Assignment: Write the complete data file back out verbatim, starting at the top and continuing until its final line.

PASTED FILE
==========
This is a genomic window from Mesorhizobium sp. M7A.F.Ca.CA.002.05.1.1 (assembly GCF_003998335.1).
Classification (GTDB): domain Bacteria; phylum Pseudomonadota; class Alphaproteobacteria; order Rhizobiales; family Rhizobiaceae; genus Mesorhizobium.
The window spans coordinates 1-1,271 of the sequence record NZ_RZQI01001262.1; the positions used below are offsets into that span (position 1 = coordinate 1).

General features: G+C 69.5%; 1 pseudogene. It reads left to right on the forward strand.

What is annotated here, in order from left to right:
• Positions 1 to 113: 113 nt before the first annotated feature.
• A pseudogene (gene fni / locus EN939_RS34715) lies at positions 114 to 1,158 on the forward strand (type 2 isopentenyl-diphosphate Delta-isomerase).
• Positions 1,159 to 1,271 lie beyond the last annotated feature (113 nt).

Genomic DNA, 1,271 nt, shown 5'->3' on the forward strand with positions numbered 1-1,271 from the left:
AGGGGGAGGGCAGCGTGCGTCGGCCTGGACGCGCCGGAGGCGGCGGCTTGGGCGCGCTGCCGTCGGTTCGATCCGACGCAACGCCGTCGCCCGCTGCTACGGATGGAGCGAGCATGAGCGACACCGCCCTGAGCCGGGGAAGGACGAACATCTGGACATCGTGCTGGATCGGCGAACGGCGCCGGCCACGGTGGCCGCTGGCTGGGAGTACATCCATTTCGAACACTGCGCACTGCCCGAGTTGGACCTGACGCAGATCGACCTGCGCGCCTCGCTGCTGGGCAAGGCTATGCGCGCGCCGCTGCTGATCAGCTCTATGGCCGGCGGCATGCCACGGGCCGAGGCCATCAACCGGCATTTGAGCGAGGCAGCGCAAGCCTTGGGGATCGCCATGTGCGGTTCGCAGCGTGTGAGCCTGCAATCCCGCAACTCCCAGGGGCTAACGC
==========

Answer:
This is a genomic window from Mesorhizobium sp. M7A.F.Ca.CA.002.05.1.1 (assembly GCF_003998335.1).
Classification (GTDB): domain Bacteria; phylum Pseudomonadota; class Alphaproteobacteria; order Rhizobiales; family Rhizobiaceae; genus Mesorhizobium.
The window spans coordinates 1-1,271 of the sequence record NZ_RZQI01001262.1; the positions used below are offsets into that span (position 1 = coordinate 1).

General features: G+C 69.5%; 1 pseudogene. It reads left to right on the forward strand.

What is annotated here, in order from left to right:
• Positions 1 to 113: 113 nt before the first annotated feature.
• A pseudogene (gene fni / locus EN939_RS34715) lies at positions 114 to 1,158 on the forward strand (type 2 isopentenyl-diphosphate Delta-isomerase).
• Positions 1,159 to 1,271 lie beyond the last annotated feature (113 nt).

Genomic DNA, 1,271 nt, shown 5'->3' on the forward strand with positions numbered 1-1,271 from the left:
AGGGGGAGGGCAGCGTGCGTCGGCCTGGACGCGCCGGAGGCGGCGGCTTGGGCGCGCTGCCGTCGGTTCGATCCGACGCAACGCCGTCGCCCGCTGCTACGGATGGAGCGAGCATGAGCGACACCGCCCTGAGCCGGGGAAGGACGAACATCTGGACATCGTGCTGGATCGGCGAACGGCGCCGGCCACGGTGGCCGCTGGCTGGGAGTACATCCATTTCGAACACTGCGCACTGCCCGAGTTGGACCTGACGCAGATCGACCTGCGCGCCTCGCTGCTGGGCAAGGCTATGCGCGCGCCGCTGCTGATCAGCTCTATGGCCGGCGGCATGCCACGGGCCGAGGCCATCAACCGGCATTTGAGCGAGGCAGCGCAAGCCTTGGGGATCGCCATGTGCGGTTCGCAGCGTGTGAGCCTGCAATCCCGCAACTCCCAGGGGCTAACGC